by Teresa Xavier Fernandes
24th September 2018
The poet is a faker
Who’s so good at his act
He even fakes the pain
Of pain he feels in fact.
For anarchists, representation is a “trap” (Marin, 1978). For that reason, according to Daniel Colson’s A Brief Philosophical Lexicon of Anarchism from Proudhon to Deleuze (2019: 130), “anarchism expresses a … radical critique of representation”. And Nietzsche is a significant influence on this anarchist critique (Call, 2002; Noys, 2008). For Nietzsche, representation is a “lie”. According to Nietzsche, we are all “radical” liars, but some are less so than others. For instance, Fernando Pessoa (2006) confesses that he, as a poet, is just a “faker”. Inspired by Nietzsche, in order to better understand what representation is and why it is a “trap”, in this essay I study some different kinds of liars: 1. The radical liar; 2. The common liar; 3. The “ordinary” liar; and 4. The “faker”. Let’s start with the radical liar.
The radical liar
According to Colson (2019: 130), representation happens “each time persons, signs, or institutions claim to stand in for things or to say what these things are”. For Colson representation is saying what things are. And this presupposes knowing what things are or presupposes knowledge. For that reason, Colson affirms that the anarchist criticism of representation is radical. It is related to the roots of knowledge: is it or is it not possible to know? Nietzsche answers ‘no’. For Nietzsche, we can never represent what things are because we cannot know things as they are. According to Nietzsche, we have a “radical” inability to know. We can never reach the thing in itself. For that reason, according to Nietzsche, representation is impossible and a “radical” lie. Representation never tells the truth.
And why does it happen? It happens because the world and ourselves are a devir and we need a méta-phoros (a bus, in today’s Greek), in order to catch this movement. Due to this devir, our first contact with the thing in itself is just a “nervous excitement”. How does this nervous excitement work? It breaks the “own” “into pieces” (Kofman, 1972: 26). First, it creates an “image” and then a “sound”. Nietzsche calls this process a “psychology of art” (Warin, Cardinali, 2002: 39). For Nietzsche, due to these “nervous” metaphors we are all radical liars. The problem starts when we “forget” that these metaphors are not the truth.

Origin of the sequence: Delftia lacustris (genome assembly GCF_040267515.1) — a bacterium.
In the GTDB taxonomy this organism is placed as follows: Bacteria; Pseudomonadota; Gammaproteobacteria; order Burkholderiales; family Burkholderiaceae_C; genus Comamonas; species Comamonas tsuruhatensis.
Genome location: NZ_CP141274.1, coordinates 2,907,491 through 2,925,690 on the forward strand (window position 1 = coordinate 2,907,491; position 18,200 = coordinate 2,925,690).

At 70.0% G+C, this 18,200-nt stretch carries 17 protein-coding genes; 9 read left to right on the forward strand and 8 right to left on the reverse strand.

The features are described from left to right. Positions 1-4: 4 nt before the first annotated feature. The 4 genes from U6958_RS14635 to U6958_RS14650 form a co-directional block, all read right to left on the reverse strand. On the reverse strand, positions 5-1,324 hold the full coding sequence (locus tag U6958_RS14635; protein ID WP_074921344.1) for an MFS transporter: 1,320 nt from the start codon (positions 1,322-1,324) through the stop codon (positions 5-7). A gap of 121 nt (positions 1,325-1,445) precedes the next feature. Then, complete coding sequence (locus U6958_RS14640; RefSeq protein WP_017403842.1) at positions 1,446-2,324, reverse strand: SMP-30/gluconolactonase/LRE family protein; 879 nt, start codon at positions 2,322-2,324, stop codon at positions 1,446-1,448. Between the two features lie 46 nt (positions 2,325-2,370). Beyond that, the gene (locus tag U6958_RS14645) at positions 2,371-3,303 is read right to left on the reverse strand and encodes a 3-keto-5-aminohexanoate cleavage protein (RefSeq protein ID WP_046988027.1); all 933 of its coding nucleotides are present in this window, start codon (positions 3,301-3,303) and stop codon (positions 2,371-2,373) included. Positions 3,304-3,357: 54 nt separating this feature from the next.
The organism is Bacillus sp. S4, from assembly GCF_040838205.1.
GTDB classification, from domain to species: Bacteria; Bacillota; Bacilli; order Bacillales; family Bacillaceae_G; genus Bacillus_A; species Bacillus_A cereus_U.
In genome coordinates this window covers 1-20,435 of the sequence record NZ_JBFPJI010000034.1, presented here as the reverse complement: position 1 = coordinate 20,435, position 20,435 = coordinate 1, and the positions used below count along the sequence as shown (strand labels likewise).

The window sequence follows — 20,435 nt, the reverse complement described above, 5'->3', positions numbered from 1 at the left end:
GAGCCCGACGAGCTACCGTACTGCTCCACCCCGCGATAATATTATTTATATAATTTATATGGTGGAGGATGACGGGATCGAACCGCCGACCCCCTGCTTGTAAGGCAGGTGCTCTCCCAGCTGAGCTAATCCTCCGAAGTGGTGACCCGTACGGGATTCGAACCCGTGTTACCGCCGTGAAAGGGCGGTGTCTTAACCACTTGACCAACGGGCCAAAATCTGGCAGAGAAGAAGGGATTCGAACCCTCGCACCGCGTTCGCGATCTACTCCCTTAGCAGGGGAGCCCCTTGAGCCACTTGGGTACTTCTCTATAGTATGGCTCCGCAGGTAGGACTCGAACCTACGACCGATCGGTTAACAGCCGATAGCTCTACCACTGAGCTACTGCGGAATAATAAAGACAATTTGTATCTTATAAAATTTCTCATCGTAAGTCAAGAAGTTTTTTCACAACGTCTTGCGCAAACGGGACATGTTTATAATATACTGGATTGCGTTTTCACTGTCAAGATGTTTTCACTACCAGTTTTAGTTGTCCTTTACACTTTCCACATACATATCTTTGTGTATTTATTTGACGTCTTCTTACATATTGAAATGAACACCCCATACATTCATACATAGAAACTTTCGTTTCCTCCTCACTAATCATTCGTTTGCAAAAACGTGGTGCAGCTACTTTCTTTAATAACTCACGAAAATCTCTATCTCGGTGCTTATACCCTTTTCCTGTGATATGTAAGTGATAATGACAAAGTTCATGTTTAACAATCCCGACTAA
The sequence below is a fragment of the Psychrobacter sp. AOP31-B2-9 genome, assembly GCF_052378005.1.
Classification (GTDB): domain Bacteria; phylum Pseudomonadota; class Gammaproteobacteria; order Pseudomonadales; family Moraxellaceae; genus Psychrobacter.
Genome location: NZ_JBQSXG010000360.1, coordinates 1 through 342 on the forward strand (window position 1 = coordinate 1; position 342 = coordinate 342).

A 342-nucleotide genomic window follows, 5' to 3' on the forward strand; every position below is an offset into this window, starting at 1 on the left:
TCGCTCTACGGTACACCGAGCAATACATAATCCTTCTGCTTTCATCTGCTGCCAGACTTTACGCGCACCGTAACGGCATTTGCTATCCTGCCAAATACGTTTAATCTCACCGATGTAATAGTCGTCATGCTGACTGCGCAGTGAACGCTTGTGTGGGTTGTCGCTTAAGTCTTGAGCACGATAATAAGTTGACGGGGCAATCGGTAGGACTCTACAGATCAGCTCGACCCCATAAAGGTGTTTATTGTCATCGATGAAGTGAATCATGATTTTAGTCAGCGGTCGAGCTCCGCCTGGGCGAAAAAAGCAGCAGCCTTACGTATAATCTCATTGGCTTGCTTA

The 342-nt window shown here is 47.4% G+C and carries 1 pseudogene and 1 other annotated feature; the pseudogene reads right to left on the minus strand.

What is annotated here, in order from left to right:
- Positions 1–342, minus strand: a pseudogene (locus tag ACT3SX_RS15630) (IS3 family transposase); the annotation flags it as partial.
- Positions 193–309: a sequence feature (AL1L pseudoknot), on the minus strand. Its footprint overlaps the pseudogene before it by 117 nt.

The common liar
The common liar forgets this “primitive metaphoric world”. As Colson states, the common liar stands to say what things are. For him, ideas seem “stable canonical and obligatory” (Nietzsche, 2002: 16, 17). Nietzsche (2005: 143) calls this forgetfulness a historical “error”. Nevertheless, this error is “commonly consented” and “shared by the herd”. Common lies are “conventions”; in order to exist, society “unconsciously” imposes the “duty to lie”: the duty to use empty and “solid” conventions. They are empty because “after a long time” they lost their “sensible force” and became common truths/lies. As Baudrillard (1981) argues, we live in an “epidemic of signs” with no real value: we have lost the “good distance” between the “map” and the “territory”; they intersect and “make a short circuit”.
The “ordinary” liar
The “ordinary” liar is a traitor who dupes others. He is “voluntary and harmful”. He is a conscious liar, and worse than Nietzsche’s (2002: 7) “worst minute of ‘universal history’”: the creation of knowledge. The ordinary lie is the worst: it is “a betrayal” of the conventions imposed by society. It is destructive – not creative and aesthetic.